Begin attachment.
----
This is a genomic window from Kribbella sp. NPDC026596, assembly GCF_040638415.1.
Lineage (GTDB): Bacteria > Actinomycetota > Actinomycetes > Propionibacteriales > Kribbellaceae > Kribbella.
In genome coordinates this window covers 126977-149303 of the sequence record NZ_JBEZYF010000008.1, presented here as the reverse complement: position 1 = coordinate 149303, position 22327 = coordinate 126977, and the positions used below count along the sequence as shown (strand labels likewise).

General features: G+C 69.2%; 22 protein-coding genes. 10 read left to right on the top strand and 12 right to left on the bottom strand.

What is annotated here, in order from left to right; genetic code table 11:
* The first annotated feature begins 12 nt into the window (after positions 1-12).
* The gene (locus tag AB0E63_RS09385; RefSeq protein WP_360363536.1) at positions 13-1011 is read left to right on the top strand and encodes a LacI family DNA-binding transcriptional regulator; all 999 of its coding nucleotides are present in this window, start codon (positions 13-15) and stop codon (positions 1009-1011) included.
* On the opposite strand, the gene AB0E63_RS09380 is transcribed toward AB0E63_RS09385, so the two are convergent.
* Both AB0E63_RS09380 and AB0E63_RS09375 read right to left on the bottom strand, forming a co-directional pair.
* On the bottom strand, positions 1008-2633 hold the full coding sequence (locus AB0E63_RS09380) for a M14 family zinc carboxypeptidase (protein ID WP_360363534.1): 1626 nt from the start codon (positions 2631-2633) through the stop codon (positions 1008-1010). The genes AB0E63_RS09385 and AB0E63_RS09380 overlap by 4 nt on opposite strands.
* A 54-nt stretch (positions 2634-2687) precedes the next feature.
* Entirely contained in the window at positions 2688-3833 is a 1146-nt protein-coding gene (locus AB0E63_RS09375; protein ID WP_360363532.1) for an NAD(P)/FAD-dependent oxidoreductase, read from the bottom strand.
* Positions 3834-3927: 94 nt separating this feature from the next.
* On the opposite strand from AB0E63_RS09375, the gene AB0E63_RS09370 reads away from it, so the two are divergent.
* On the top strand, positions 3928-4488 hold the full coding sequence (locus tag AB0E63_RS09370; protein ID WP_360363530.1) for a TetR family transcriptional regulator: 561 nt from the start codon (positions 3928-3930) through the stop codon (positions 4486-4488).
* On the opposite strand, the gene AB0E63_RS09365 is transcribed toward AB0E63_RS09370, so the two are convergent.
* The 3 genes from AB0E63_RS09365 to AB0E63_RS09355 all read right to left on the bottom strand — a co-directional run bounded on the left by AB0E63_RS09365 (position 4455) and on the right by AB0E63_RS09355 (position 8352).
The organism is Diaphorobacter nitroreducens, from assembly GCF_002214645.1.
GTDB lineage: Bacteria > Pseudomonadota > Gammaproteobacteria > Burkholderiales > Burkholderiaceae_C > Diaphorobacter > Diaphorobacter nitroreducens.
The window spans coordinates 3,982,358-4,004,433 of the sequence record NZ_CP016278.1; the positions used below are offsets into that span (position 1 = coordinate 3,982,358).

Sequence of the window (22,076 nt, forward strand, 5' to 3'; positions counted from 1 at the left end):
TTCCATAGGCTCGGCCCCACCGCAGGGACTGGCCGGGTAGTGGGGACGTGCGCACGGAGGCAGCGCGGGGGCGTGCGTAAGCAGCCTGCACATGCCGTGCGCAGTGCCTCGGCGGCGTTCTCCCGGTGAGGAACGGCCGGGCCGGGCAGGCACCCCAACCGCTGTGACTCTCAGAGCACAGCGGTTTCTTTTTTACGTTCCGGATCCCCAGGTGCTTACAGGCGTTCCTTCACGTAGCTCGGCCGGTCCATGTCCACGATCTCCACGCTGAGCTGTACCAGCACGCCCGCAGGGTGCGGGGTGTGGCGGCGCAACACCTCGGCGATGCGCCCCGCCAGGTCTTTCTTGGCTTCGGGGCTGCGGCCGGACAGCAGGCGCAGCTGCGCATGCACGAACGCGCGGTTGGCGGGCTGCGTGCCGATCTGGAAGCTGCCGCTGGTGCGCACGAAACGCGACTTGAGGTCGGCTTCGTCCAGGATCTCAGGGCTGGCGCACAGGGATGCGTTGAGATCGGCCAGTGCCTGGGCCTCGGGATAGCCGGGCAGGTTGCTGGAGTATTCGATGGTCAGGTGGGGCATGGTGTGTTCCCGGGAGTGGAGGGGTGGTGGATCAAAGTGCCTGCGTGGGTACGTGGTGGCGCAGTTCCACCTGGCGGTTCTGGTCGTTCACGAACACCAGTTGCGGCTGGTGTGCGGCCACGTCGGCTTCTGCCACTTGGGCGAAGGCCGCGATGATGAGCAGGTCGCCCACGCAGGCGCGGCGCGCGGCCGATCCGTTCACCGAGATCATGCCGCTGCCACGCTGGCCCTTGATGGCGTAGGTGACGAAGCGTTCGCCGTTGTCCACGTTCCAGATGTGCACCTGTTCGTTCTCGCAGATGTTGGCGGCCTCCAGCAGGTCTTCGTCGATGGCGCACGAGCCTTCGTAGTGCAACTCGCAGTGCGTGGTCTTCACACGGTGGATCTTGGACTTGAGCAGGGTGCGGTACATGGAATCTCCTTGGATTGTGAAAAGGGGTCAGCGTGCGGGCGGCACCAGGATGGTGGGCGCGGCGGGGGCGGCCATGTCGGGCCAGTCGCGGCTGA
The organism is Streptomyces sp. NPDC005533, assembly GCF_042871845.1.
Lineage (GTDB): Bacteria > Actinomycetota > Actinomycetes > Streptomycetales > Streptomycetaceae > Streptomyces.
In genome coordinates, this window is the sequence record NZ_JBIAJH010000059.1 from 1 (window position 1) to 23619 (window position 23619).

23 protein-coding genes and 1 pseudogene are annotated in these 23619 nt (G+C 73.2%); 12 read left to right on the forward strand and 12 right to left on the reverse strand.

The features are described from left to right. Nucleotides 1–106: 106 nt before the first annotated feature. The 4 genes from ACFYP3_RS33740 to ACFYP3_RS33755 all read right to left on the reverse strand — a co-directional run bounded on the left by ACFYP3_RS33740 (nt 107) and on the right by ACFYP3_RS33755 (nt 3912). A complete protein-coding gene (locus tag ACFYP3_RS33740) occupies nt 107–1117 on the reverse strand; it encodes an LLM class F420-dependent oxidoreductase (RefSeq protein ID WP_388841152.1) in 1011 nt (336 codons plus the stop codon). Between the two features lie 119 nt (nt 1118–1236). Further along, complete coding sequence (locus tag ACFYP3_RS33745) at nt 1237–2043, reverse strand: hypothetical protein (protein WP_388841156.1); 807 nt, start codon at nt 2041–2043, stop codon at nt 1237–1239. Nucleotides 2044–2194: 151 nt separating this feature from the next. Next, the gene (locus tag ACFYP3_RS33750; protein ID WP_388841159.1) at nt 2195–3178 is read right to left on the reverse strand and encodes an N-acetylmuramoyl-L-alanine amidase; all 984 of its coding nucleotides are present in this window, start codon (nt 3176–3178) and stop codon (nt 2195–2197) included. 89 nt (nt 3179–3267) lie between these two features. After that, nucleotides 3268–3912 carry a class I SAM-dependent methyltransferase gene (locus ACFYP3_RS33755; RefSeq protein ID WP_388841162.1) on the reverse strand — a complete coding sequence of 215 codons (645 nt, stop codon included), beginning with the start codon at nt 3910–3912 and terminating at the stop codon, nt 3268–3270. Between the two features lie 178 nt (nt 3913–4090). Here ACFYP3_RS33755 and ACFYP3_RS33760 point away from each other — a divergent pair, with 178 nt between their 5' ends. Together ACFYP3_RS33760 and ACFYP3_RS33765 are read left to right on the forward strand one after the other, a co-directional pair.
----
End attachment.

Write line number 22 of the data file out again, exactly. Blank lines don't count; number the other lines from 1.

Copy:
TTCCATAGGCTCGGCCCCACCGCAGGGACTGGCCGGGTAGTGGGGACGTGCGCACGGAGGCAGCGCGGGGGCGTGCGTAAGCAGCCTGCACATGCCGTGCGCAGTGCCTCGGCGGCGTTCTCCCGGTGAGGAACGGCCGGGCCGGGCAGGCACCCCAACCGCTGTGACTCTCAGAGCACAGCGGTTTCTTTTTTACGTTCCGGATCCCCAGGTGCTTACAGGCGTTCCTTCACGTAGCTCGGCCGGTCCATGTCCACGATCTCCACGCTGAGCTGTACCAGCACGCCCGCAGGGTGCGGGGTGTGGCGGCGCAACACCTCGGCGATGCGCCCCGCCAGGTCTTTCTTGGCTTCGGGGCTGCGGCCGGACAGCAGGCGCAGCTGCGCATGCACGAACGCGCGGTTGGCGGGCTGCGTGCCGATCTGGAAGCTGCCGCTGGTGCGCACGAAACGCGACTTGAGGTCGGCTTCGTCCAGGATCTCAGGGCTGGCGCACAGGGATGCGTTGAGATCGGCCAGTGCCTGGGCCTCGGGATAGCCGGGCAGGTTGCTGGAGTATTCGATGGTCAGGTGGGGCATGGTGTGTTCCCGGGAGTGGAGGGGTGGTGGATCAAAGTGCCTGCGTGGGTACGTGGTGGCGCAGTTCCACCTGGCGGTTCTGGTCGTTCACGAACACCAGTTGCGGCTGGTGTGCGGCCACGTCGGCTTCTGCCACTTGGGCGAAGGCCGCGATGATGAGCAGGTCGCCCACGCAGGCGCGGCGCGCGGCCGATCCGTTCACCGAGATCATGCCGCTGCCACGCTGGCCCTTGATGGCGTAGGTGACGAAGCGTTCGCCGTTGTCCACGTTCCAGATGTGCACCTGTTCGTTCTCGCAGATGTTGGCGGCCTCCAGCAGGTCTTCGTCGATGGCGCACGAGCCTTCGTAGTGCAACTCGCAGTGCGTGGTCTTCACACGGTGGATCTTGGACTTGAGCAGGGTGCGGTACATGGAATCTCCTTGGATTGTGAAAAGGGGTCAGCGTGCGGGCGGCACCAGGATGGTGGGCGCGGCGGGGGCGGCCATGTCGGGCCAGTCGCGGCTGA